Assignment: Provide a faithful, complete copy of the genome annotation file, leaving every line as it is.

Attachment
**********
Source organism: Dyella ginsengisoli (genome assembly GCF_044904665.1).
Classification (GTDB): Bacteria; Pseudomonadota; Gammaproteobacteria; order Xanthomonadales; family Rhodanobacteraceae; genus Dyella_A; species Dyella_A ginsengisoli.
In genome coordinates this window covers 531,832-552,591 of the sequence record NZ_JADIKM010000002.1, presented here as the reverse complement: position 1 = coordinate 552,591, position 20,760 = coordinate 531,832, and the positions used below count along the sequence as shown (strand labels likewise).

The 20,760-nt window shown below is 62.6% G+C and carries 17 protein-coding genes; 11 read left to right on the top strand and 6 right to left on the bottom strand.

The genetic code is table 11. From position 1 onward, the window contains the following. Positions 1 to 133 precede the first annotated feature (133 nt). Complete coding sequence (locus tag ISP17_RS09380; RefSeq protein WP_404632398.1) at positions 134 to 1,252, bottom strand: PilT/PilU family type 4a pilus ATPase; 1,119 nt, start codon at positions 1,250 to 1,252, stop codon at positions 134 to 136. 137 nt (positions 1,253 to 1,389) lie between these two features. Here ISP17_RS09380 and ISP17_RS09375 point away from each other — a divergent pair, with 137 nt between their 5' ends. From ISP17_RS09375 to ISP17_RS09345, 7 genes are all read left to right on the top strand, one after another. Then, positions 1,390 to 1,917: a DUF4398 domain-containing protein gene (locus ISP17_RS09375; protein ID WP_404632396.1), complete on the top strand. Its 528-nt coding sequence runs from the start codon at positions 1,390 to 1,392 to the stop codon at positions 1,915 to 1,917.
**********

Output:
Source organism: Dyella ginsengisoli (genome assembly GCF_044904665.1).
Classification (GTDB): Bacteria; Pseudomonadota; Gammaproteobacteria; order Xanthomonadales; family Rhodanobacteraceae; genus Dyella_A; species Dyella_A ginsengisoli.
In genome coordinates this window covers 531,832-552,591 of the sequence record NZ_JADIKM010000002.1, presented here as the reverse complement: position 1 = coordinate 552,591, position 20,760 = coordinate 531,832, and the positions used below count along the sequence as shown (strand labels likewise).

The 20,760-nt window shown below is 62.6% G+C and carries 17 protein-coding genes; 11 read left to right on the top strand and 6 right to left on the bottom strand.

The genetic code is table 11. From position 1 onward, the window contains the following. Positions 1 to 133 precede the first annotated feature (133 nt). Complete coding sequence (locus tag ISP17_RS09380; RefSeq protein WP_404632398.1) at positions 134 to 1,252, bottom strand: PilT/PilU family type 4a pilus ATPase; 1,119 nt, start codon at positions 1,250 to 1,252, stop codon at positions 134 to 136. 137 nt (positions 1,253 to 1,389) lie between these two features. Here ISP17_RS09380 and ISP17_RS09375 point away from each other — a divergent pair, with 137 nt between their 5' ends. From ISP17_RS09375 to ISP17_RS09345, 7 genes are all read left to right on the top strand, one after another. Then, positions 1,390 to 1,917: a DUF4398 domain-containing protein gene (locus ISP17_RS09375; protein ID WP_404632396.1), complete on the top strand. Its 528-nt coding sequence runs from the start codon at positions 1,390 to 1,392 to the stop codon at positions 1,915 to 1,917.